HPC Consortium: Sun Visualization System at the LCN

Andrew Gormanly of the London Centre for Nanontechnology gave a talk this week at Sun's HPC Consortium meeting in Dresden. He spoke about LCN's experiences with Sun's visualization products.

The LCN is a collaboration between University College London and Imperial College London, focusing on nanoCAD and nano-fabrication, among other areas, and exploring both biological and non-biological fabrication techniques for building nano-scale structures.

The Center's visualization requirements include the ability to visualize very large data sets and to allow intuitive access to these capabilities for both business decision makers and lab researchers. Workstations were considered and rejected because they cannot offer the computing power needed to handle the large data sets used at the Center.

LCN has been working in collaboration with Sun to create a visualization system based on Sun's Scalable Visualization Software. Their system uses a large, active stereo screen, a Sun Fire x4600 as the application engine, a Sun Fire x4500 ("Thumper") node for storage, and two headless Sun Ultra 40 systems as rendering engines. Voltaire InfiniBand is used as the system interconnect.

From a user's perspective, one logs into the x4600 and runs an application which then locally generates the 3D stereo renderings they see on the large display. In fact, what is actually happening is a bit more complicated, though it does not interfere with the intuitive user experience. The application is indeed running on the X4600, taking advantage of the available large memory and processing power of this SMP node. However, the graphical rendering is actually performed on the two Ultra 40 machines which each then send pixel streams to the display with each Ultra 40 responsible for computing the image on one half of the display surface.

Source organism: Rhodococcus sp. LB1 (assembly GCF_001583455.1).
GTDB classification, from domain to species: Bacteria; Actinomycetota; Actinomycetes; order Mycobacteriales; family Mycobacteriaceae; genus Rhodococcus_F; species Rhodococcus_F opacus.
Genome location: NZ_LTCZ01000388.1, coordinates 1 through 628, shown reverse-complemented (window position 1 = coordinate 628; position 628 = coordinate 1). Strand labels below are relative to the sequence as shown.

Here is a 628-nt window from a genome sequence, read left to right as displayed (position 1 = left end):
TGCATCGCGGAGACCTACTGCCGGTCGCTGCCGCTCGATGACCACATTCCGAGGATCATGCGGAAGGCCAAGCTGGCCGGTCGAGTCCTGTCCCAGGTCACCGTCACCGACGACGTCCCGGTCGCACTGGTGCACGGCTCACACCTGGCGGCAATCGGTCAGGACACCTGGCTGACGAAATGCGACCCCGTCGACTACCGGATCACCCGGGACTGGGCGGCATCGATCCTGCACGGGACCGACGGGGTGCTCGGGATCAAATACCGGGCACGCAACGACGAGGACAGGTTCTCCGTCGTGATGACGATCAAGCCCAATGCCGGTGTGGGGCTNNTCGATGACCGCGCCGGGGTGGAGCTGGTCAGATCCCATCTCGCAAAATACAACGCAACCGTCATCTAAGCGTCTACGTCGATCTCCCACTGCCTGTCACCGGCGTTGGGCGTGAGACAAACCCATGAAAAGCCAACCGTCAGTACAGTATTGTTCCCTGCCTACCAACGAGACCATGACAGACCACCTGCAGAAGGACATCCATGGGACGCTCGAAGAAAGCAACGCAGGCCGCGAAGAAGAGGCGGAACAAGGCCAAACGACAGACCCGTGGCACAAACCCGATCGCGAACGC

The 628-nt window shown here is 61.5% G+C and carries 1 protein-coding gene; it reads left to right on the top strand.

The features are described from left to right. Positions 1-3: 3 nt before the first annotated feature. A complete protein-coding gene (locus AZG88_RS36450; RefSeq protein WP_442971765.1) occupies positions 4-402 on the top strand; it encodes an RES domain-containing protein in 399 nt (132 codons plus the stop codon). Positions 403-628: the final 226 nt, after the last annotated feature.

This feat is accomplished through use of Sun's Scalable Visualization Software which transparently interposes itself on the application's OpenGL calls and routes the graphics requests to the Ultra 40s over the InfiniBand link.

While LCN currently uses two graphics workstations there is no reason in principle that they could not extend the approach to use four workstations, each responsible for one quarter of the display screen.

As the collaboration with Sun continues, LCN is interested in exploring the use of Sun Grid Engine to allow compute nodes beyond their single x4600 to be used as part of this system. In addition, they are interested in exporting graphics output to desktops and Sunrays so as to more broadly share the visualization system's capabilities within LCN. To do this, they will also use Sun's Shared Visualization Software.


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